Shareholders and executives not living in the communities receive the greatest share of taxpayer money for the services. Where the workers, who are more numerous, and therefore more able to support local businesses out of sheer quantity of goods and services they require and desire, were receiving the majority of the taxpayer dollars paid for services, people who have no interest in the communities where they are making their money now receive the largest portion of the money taxpayers pay for the private contracts.  Communities are shooting themselves in the foot with these contracts, because they are creating a parasitic drain on taxpayer dollars, rather than recovering some of the money through local consumer spending.  People collecting dividend checks and executive salaries in other states--or, as the case may be, other countries--will be spending the communities' tax money elsewhere, and since there are fewer of these people than there are workers, the economy overall suffers, because the disposable income is in the hands of fewer individuals.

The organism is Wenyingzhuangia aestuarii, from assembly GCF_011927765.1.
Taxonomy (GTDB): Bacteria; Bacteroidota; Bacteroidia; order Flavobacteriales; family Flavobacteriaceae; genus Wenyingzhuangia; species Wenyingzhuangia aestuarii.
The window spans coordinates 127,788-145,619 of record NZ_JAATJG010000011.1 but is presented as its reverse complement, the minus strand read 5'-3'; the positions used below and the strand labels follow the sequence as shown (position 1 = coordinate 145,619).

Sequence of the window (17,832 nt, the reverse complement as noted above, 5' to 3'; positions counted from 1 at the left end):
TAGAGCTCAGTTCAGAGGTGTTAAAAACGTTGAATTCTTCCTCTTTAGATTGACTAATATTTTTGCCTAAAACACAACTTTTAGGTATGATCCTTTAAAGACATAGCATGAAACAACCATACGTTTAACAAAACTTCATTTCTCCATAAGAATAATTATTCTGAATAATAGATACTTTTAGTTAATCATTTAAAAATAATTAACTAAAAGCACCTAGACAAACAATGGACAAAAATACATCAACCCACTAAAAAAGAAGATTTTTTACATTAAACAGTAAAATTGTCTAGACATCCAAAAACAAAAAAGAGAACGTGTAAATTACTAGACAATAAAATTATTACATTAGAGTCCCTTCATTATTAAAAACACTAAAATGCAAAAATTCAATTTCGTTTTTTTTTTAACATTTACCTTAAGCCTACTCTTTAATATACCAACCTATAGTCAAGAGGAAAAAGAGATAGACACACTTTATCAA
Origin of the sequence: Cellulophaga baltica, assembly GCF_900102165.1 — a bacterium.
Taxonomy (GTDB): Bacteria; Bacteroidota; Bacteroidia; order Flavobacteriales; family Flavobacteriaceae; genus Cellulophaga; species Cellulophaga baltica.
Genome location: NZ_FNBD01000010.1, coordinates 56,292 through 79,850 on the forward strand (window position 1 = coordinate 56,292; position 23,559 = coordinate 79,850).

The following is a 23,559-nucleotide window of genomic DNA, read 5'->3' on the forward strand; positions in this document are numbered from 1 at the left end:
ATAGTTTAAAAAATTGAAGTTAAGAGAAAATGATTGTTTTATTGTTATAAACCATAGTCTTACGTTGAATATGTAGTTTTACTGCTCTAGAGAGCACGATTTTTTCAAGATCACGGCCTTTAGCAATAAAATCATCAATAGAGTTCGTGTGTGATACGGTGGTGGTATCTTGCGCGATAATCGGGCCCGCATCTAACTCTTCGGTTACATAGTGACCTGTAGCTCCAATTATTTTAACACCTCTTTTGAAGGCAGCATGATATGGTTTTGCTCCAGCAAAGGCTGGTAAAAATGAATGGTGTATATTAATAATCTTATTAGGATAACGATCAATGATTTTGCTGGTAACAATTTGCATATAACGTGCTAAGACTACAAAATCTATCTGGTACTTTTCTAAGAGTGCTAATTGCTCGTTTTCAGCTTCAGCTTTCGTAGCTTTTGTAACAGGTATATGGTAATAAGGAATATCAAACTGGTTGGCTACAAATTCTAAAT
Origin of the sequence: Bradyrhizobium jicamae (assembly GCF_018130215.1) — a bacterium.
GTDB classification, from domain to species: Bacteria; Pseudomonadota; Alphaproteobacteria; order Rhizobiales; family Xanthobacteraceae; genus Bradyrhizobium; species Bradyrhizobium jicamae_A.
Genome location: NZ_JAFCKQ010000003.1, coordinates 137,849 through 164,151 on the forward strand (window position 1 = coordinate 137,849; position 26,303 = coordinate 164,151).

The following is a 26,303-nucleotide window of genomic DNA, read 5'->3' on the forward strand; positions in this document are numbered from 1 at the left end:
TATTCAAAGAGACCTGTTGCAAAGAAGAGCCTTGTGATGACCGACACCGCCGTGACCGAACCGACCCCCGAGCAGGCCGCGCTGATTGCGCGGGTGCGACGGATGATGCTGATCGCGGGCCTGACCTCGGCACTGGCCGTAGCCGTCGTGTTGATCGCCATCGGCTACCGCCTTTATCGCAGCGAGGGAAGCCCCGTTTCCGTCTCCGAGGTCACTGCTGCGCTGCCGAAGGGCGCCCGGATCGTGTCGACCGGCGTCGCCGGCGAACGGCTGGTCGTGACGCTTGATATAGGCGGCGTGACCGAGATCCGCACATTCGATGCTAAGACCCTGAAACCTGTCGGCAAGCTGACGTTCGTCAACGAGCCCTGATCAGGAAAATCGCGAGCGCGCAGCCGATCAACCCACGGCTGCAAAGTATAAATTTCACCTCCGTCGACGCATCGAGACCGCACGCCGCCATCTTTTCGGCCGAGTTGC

Finally, government should act selflessly for the people, not as a conduit for selfish people to set themselves up as community parasites.  What these privatization policies have done is effectively create a welfare system for the wealthy, or at least the well-to-do.  It's not the average consumer who has a stock portfolio, unless it's part of a retirement fund they can't touch without penalties or severe restrictions until they retire.  Local governments should, in the interest of their local economies, employ as many workers at a living wage as they can with the money they've budgeted for services they need anyway.  The only time a private entity should ever be employed by a community should be to offer a temporary service.  Communities always need utilities, police, fire departments, waste management, schools, school transportation, and water treatment, to list a few, and these services should employ living-wage workers who are likely to live and spend in the community, supporting local businesses, and therefore receiving back in property tax at least some of the money they've spent on the services in the first place.